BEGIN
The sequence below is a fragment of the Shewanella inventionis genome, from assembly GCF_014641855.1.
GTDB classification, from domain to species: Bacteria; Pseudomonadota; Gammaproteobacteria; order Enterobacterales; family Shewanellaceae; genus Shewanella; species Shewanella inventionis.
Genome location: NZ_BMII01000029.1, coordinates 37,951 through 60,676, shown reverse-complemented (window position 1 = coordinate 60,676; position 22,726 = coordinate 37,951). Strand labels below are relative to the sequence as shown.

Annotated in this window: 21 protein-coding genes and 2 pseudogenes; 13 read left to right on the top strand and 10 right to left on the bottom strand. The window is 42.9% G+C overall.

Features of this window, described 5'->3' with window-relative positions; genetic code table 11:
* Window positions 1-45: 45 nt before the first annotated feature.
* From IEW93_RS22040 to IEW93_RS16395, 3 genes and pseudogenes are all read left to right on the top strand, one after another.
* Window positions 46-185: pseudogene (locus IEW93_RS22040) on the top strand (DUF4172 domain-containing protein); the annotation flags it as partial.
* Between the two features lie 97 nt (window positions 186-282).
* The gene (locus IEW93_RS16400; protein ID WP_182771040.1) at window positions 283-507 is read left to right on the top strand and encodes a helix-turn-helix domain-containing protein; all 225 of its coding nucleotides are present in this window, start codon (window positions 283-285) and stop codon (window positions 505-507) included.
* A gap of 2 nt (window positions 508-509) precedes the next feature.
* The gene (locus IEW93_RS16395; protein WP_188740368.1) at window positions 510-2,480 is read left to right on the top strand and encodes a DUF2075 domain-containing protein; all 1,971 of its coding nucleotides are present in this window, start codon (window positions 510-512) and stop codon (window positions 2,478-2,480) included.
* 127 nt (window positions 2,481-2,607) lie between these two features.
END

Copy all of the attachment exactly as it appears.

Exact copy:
The sequence below is a fragment of the Shewanella inventionis genome, from assembly GCF_014641855.1.
GTDB classification, from domain to species: Bacteria; Pseudomonadota; Gammaproteobacteria; order Enterobacterales; family Shewanellaceae; genus Shewanella; species Shewanella inventionis.
Genome location: NZ_BMII01000029.1, coordinates 37,951 through 60,676, shown reverse-complemented (window position 1 = coordinate 60,676; position 22,726 = coordinate 37,951). Strand labels below are relative to the sequence as shown.

Annotated in this window: 21 protein-coding genes and 2 pseudogenes; 13 read left to right on the top strand and 10 right to left on the bottom strand. The window is 42.9% G+C overall.

Features of this window, described 5'->3' with window-relative positions; genetic code table 11:
* Window positions 1-45: 45 nt before the first annotated feature.
* From IEW93_RS22040 to IEW93_RS16395, 3 genes and pseudogenes are all read left to right on the top strand, one after another.
* Window positions 46-185: pseudogene (locus IEW93_RS22040) on the top strand (DUF4172 domain-containing protein); the annotation flags it as partial.
* Between the two features lie 97 nt (window positions 186-282).
* The gene (locus IEW93_RS16400; protein ID WP_182771040.1) at window positions 283-507 is read left to right on the top strand and encodes a helix-turn-helix domain-containing protein; all 225 of its coding nucleotides are present in this window, start codon (window positions 283-285) and stop codon (window positions 505-507) included.
* A gap of 2 nt (window positions 508-509) precedes the next feature.
* The gene (locus IEW93_RS16395; protein WP_188740368.1) at window positions 510-2,480 is read left to right on the top strand and encodes a DUF2075 domain-containing protein; all 1,971 of its coding nucleotides are present in this window, start codon (window positions 510-512) and stop codon (window positions 2,478-2,480) included.
* 127 nt (window positions 2,481-2,607) lie between these two features.